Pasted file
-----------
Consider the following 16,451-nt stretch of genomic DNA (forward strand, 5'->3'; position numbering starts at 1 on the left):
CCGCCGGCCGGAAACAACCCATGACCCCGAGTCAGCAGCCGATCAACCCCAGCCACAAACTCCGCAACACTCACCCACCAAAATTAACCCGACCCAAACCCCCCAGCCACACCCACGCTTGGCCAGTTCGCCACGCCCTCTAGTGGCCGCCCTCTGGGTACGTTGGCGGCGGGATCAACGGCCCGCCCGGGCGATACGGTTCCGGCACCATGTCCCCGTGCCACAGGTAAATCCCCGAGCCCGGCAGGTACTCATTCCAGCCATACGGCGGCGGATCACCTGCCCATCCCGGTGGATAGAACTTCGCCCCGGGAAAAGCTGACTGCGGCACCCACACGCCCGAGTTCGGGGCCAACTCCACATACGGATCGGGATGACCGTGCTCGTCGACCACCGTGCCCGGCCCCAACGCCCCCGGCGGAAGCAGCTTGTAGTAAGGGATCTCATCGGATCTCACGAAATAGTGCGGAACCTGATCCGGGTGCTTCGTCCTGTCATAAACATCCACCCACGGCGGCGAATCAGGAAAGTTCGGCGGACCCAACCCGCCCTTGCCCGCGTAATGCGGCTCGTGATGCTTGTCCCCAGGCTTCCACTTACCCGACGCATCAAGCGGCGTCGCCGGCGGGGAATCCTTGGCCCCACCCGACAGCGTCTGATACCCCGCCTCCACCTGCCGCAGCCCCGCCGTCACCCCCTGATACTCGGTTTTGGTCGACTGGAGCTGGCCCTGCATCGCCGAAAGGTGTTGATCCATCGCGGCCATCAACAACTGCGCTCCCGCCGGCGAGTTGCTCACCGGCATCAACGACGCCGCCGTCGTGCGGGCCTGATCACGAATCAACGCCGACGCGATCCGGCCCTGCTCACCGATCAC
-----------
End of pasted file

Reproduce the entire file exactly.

Consider the following 16,451-nt stretch of genomic DNA (forward strand, 5'->3'; position numbering starts at 1 on the left):
CCGCCGGCCGGAAACAACCCATGACCCCGAGTCAGCAGCCGATCAACCCCAGCCACAAACTCCGCAACACTCACCCACCAAAATTAACCCGACCCAAACCCCCCAGCCACACCCACGCTTGGCCAGTTCGCCACGCCCTCTAGTGGCCGCCCTCTGGGTACGTTGGCGGCGGGATCAACGGCCCGCCCGGGCGATACGGTTCCGGCACCATGTCCCCGTGCCACAGGTAAATCCCCGAGCCCGGCAGGTACTCATTCCAGCCATACGGCGGCGGATCACCTGCCCATCCCGGTGGATAGAACTTCGCCCCGGGAAAAGCTGACTGCGGCACCCACACGCCCGAGTTCGGGGCCAACTCCACATACGGATCGGGATGACCGTGCTCGTCGACCACCGTGCCCGGCCCCAACGCCCCCGGCGGAAGCAGCTTGTAGTAAGGGATCTCATCGGATCTCACGAAATAGTGCGGAACCTGATCCGGGTGCTTCGTCCTGTCATAAACATCCACCCACGGCGGCGAATCAGGAAAGTTCGGCGGACCCAACCCGCCCTTGCCCGCGTAATGCGGCTCGTGATGCTTGTCCCCAGGCTTCCACTTACCCGACGCATCAAGCGGCGTCGCCGGCGGGGAATCCTTGGCCCCACCCGACAGCGTCTGATACCCCGCCTCCACCTGCCGCAGCCCCGCCGTCACCCCCTGATACTCGGTTTTGGTCGACTGGAGCTGGCCCTGCATCGCCGAAAGGTGTTGATCCATCGCGGCCATCAACAACTGCGCTCCCGCCGGCGAGTTGCTCACCGGCATCAACGACGCCGCCGTCGTGCGGGCCTGATCACGAATCAACGCCGACGCGATCCGGCCCTGCTCACCGATCAC